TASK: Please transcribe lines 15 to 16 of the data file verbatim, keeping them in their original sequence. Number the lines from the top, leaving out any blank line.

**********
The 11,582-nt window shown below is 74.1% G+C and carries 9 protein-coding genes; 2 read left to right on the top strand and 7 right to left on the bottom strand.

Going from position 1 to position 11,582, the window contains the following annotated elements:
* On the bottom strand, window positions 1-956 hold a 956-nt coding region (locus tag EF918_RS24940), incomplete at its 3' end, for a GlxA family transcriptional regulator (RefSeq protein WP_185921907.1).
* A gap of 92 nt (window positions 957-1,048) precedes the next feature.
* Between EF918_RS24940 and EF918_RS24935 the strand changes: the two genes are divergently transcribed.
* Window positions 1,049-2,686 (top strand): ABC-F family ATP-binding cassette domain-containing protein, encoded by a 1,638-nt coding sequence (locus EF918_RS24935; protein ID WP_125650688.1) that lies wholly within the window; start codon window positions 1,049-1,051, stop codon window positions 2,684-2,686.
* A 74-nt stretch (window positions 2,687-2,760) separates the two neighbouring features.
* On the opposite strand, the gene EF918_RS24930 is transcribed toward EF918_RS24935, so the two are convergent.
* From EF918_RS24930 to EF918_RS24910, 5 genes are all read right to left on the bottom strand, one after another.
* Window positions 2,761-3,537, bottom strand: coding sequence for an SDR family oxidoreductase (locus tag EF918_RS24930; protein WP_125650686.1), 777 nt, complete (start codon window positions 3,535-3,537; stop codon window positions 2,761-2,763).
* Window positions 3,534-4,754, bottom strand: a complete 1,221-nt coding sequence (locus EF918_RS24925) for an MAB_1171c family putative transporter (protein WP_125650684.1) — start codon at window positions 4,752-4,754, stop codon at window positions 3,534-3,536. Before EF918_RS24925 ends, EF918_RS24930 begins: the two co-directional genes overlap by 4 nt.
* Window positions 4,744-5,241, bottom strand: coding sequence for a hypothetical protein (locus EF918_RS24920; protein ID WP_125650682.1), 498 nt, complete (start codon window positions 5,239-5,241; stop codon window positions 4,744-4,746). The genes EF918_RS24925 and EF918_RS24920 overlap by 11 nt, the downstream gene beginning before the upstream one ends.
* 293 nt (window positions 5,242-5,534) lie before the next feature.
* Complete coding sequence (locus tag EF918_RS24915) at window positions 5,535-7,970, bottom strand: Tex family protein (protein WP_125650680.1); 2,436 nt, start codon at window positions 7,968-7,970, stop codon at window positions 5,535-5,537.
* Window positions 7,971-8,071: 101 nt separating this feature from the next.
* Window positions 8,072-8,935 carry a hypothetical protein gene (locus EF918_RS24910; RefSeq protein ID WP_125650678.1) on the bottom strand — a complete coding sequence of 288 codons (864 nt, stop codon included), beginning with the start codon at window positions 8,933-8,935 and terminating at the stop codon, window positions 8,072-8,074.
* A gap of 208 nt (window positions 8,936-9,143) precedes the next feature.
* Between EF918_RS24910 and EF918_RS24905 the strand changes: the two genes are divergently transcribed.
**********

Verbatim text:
* Window positions 7,971-8,071: 101 nt separating this feature from the next.
* Window positions 8,072-8,935 carry a hypothetical protein gene (locus EF918_RS24910; RefSeq protein ID WP_125650678.1) on the bottom strand — a complete coding sequence of 288 codons (864 nt, stop codon included), beginning with the start codon at window positions 8,933-8,935 and terminating at the stop codon, window positions 8,072-8,074.